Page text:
Further Biographical Context for Christian Castor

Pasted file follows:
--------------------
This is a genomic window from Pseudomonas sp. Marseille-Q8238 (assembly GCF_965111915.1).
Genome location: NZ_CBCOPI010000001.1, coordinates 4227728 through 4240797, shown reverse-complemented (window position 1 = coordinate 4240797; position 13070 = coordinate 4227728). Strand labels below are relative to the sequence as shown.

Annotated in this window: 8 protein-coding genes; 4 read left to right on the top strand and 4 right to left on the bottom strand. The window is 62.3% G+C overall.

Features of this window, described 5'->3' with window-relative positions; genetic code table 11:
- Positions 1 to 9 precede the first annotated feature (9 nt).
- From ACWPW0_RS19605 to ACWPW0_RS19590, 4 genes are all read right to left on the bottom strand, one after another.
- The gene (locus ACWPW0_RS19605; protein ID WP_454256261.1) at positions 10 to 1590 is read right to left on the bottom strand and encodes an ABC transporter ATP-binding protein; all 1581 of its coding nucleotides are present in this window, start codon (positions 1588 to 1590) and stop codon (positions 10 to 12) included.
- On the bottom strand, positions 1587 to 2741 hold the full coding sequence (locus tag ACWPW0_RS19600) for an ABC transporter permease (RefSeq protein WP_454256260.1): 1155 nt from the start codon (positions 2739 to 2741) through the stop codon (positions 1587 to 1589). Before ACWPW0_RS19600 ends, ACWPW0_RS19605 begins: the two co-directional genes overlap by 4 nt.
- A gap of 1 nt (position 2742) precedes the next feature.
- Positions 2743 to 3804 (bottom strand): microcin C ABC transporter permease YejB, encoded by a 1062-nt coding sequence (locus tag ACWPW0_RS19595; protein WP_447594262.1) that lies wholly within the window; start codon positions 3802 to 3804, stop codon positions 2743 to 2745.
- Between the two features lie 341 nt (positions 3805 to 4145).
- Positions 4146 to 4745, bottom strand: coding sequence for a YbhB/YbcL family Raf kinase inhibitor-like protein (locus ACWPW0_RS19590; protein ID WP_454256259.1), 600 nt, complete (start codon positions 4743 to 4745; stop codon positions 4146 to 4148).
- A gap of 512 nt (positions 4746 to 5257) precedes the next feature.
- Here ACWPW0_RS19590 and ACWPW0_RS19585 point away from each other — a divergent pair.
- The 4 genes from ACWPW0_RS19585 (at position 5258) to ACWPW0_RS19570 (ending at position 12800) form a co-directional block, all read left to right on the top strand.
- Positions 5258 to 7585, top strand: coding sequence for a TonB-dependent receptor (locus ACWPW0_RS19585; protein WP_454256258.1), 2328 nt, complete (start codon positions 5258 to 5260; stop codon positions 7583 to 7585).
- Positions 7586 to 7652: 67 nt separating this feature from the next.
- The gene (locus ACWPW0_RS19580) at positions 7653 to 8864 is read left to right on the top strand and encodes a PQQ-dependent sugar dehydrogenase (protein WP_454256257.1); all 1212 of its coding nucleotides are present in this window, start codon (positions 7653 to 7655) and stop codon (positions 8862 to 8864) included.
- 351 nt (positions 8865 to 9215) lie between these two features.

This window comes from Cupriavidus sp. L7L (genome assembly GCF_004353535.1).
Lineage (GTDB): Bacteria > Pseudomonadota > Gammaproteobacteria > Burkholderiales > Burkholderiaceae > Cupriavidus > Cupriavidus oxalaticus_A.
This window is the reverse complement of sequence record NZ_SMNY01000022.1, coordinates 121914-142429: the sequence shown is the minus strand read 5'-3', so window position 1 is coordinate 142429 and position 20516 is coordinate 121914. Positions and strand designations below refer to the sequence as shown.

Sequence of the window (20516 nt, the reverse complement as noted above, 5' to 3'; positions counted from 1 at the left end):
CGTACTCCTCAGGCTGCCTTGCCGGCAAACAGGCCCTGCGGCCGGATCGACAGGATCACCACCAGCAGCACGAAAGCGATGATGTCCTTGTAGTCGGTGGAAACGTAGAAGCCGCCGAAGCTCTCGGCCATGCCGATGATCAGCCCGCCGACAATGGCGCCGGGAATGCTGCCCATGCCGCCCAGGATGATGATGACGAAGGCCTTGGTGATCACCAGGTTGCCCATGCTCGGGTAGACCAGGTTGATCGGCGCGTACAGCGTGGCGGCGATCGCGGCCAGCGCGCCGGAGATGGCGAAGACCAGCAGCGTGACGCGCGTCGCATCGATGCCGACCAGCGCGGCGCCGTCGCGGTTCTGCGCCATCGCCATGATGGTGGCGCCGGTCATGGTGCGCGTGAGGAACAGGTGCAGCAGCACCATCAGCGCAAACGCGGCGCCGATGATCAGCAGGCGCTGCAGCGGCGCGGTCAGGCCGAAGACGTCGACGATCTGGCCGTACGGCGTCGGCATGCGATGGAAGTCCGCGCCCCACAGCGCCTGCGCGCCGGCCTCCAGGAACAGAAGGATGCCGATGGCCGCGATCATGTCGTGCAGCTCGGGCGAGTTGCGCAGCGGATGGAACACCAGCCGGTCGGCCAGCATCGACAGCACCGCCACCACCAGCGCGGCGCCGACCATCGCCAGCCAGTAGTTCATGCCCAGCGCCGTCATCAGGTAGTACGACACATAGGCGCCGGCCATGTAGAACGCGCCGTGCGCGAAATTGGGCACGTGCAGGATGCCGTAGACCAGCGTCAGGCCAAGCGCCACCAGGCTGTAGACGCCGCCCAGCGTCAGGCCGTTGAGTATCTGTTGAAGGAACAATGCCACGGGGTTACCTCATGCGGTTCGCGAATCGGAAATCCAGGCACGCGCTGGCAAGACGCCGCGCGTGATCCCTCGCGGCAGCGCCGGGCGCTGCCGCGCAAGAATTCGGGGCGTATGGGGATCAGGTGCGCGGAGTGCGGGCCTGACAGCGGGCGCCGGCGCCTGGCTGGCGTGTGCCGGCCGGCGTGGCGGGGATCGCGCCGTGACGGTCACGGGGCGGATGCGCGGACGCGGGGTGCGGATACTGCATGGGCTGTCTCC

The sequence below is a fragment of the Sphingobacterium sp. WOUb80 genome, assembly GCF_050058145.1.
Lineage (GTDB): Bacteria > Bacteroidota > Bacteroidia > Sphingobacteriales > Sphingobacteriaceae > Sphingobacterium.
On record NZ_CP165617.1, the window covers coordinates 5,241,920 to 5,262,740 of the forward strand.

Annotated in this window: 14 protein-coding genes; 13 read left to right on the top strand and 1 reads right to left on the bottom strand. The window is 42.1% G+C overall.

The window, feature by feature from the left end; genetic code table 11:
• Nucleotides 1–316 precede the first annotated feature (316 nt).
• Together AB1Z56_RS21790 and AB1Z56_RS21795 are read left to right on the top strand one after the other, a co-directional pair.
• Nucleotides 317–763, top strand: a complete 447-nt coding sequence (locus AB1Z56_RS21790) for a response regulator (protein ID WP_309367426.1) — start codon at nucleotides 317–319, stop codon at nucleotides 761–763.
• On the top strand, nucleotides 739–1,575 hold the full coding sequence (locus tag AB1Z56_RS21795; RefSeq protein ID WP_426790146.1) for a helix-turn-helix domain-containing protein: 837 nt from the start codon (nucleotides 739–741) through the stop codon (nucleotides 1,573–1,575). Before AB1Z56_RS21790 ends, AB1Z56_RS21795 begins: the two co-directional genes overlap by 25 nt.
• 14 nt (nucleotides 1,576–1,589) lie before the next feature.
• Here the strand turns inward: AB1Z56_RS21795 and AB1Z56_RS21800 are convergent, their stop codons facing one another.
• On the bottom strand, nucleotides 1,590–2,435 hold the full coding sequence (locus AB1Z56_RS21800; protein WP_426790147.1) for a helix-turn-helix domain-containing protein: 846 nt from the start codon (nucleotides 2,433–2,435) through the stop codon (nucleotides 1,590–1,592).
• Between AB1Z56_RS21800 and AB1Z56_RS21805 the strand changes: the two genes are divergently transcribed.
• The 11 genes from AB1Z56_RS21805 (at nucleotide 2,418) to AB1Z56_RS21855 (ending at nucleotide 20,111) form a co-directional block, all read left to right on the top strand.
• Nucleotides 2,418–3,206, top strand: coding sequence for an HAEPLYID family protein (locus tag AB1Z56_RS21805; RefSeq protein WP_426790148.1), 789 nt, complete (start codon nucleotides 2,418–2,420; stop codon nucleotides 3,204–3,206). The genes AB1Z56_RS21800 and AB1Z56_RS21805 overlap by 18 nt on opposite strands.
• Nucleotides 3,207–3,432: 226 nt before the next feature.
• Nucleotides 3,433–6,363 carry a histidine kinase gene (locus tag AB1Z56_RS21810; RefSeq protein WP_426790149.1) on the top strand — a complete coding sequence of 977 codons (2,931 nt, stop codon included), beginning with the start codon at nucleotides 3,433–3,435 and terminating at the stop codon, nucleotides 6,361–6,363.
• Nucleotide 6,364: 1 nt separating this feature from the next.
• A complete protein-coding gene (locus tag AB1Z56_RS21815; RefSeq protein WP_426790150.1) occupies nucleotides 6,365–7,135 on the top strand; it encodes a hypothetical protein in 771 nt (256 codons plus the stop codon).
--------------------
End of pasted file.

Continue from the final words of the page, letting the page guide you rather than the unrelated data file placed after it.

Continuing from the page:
Christian Castor was born in 1953 and was predominantly inspired creatively by the 1970s growing up. The art sphere of the 1970s was characterized by a desire to grow and reinforce itself, as a response to the many tensions of the previous decade. One of the most central movement of the 1970s was Conceptualism, which appeared as an offshoot of Minimalism, while the experimental, creative journey of Process art materialized by combining essential features of Conceptualism with further reflections on art itself. The initial ideas of environmentalism sprung from Land Art, which took art into earth itself, carving the land and bringing art to the outdoors. For the first time since the decline of Abstract Expressionism, Expressive figure painting slowly resurfaced and regained its status, particularly in Germany through the works of critically acclaimed figures Gerhard Richter, Anselm Kiefer and Georg Baselitz. The city of New York remained as the most prominent artistic hub of the decade, with international artists drifting through the downtown scene, frequenting bars and art galleries, consolidating the idea of New York City as a cosmopolitan and sophisticated cultural capital. In the eastern part of the globe, Japanese and Korean artists who showed a strong interest in the European philosophy of phenomenology, associated with the Mono-Ha movement, exploring and shifting the boundaries between natural and industrial materials. Using stone, glass, cotton, sponge, wood, oil and water, they intended to create life to artworks that would emphasize the ephemeral state of these various elements and their surroundings, playing with their interdependency.